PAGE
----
When you’re deciding on which carrier to switch to, it’s important to compare your options, and it’s only natural to pin AT&T and Verizon head-to-head—they’re two major powerhouses in the cell phone game today. When comparing AT&T vs. Verizon, Verizon boasts the most robust network coverage, while AT&T’s network is hot on Verizon’s heels. Both carriers offer plans on the pricier side, and Verizon’s unlimited plans tend to include more perks, such as Apple Music and Disney+. Only AT&T’s most expensive unlimited plan includes an entertainment perk—HBO. Want to know which unlimited plan is the best? Jump ahead to our Let’s Talk Editor’s Pick.

AT&T Pros:

  • 4G network covers 68% of the country
  • High data deprioritization thresholds
  • Fastest download speeds
  • Discounts for military and first responders
  • Big prepaid discounts with AutoPay

AT&T Cons:

  • Pricy unlimited plans (compared to other carriers)
  • Limited entertainment features
  • No senior discounts

Verizon Pros:

  • 4G network covers 70% of the nation
  • Solid entertainment perks
  • Mix and match family plans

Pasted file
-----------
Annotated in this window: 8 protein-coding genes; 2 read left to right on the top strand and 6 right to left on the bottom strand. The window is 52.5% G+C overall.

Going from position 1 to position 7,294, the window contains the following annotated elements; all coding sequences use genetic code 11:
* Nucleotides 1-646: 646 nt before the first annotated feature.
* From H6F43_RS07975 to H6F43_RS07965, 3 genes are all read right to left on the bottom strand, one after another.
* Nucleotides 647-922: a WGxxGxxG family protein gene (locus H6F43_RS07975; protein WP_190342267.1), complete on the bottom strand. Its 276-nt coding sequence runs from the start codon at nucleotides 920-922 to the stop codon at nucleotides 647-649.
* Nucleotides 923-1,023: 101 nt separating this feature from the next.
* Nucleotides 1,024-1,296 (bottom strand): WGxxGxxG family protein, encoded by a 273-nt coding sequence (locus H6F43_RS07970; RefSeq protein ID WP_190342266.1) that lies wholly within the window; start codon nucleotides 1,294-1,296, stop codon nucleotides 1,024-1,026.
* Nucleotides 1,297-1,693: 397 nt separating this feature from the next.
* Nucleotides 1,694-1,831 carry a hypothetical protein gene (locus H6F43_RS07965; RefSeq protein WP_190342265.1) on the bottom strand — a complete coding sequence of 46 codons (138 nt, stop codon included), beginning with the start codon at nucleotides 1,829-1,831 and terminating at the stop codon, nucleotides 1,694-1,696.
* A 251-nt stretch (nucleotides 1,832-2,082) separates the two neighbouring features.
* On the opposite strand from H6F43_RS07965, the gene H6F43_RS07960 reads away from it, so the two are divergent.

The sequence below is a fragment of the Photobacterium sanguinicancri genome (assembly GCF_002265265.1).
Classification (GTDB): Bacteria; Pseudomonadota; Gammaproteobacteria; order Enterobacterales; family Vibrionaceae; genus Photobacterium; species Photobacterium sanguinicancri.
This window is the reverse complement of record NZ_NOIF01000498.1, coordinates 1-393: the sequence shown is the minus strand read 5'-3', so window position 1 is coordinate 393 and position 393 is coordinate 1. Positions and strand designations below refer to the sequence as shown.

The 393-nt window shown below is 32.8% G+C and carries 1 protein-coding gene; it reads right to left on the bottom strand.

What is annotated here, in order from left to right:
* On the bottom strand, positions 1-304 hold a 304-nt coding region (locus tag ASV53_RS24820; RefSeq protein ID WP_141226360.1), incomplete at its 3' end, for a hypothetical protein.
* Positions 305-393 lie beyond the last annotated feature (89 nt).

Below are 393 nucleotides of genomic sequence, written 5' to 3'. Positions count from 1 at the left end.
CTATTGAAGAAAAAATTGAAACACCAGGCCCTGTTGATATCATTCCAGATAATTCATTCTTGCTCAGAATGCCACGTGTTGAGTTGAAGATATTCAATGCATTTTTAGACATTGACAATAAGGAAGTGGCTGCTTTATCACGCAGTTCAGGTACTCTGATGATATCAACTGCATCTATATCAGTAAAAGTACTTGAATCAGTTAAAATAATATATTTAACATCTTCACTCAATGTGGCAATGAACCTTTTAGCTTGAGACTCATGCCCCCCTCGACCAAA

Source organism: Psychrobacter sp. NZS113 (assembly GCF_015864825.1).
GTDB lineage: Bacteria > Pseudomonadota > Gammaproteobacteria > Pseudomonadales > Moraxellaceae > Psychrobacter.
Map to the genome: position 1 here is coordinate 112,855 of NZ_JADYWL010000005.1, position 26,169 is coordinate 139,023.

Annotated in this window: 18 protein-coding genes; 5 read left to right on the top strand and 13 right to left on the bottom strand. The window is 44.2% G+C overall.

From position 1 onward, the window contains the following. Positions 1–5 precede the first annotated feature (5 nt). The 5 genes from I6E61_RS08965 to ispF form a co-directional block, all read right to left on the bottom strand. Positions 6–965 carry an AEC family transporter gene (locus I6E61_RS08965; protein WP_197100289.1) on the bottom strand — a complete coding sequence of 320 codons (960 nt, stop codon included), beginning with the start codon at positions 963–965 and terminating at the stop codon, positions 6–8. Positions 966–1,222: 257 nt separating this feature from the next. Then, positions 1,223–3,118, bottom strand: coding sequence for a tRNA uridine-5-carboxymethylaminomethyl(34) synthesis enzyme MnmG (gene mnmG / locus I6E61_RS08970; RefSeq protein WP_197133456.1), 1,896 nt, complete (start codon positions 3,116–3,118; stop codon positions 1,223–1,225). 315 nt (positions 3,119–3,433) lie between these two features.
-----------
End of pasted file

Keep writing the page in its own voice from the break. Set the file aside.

• Generally cheaper prepaid options
  • Discounts for first responders, teachers, nurses, military, and seniors

Verizon Cons:

  • The most expensive unlimited plans on the market
  • Verizon’s senior plan discount is only offered to Florida residents

Compare AT&T Plans & Verizon Plans

AT&T and Verizon’s unlimited plan prices are fairly comparable, with Verizon’s premium unlimited plan—Get More Unlimited—costing $5/month more than AT&T’s premium plan—AT&T Unlimited Elite. AT&T and Verizon have a lot in common, such as they both offer:

Major differences include:

  • AT&T offers prepaid yearly plans and pay-as-you-go plans.
  • Verizon allows you to mix and match your unlimited family plan.
  • Verizon offers discounts for a larger range of careers (teachers, nurses, military, etc.).

Postpaid Plans

Prepaid Plans

AT&T vs. Verizon Coverage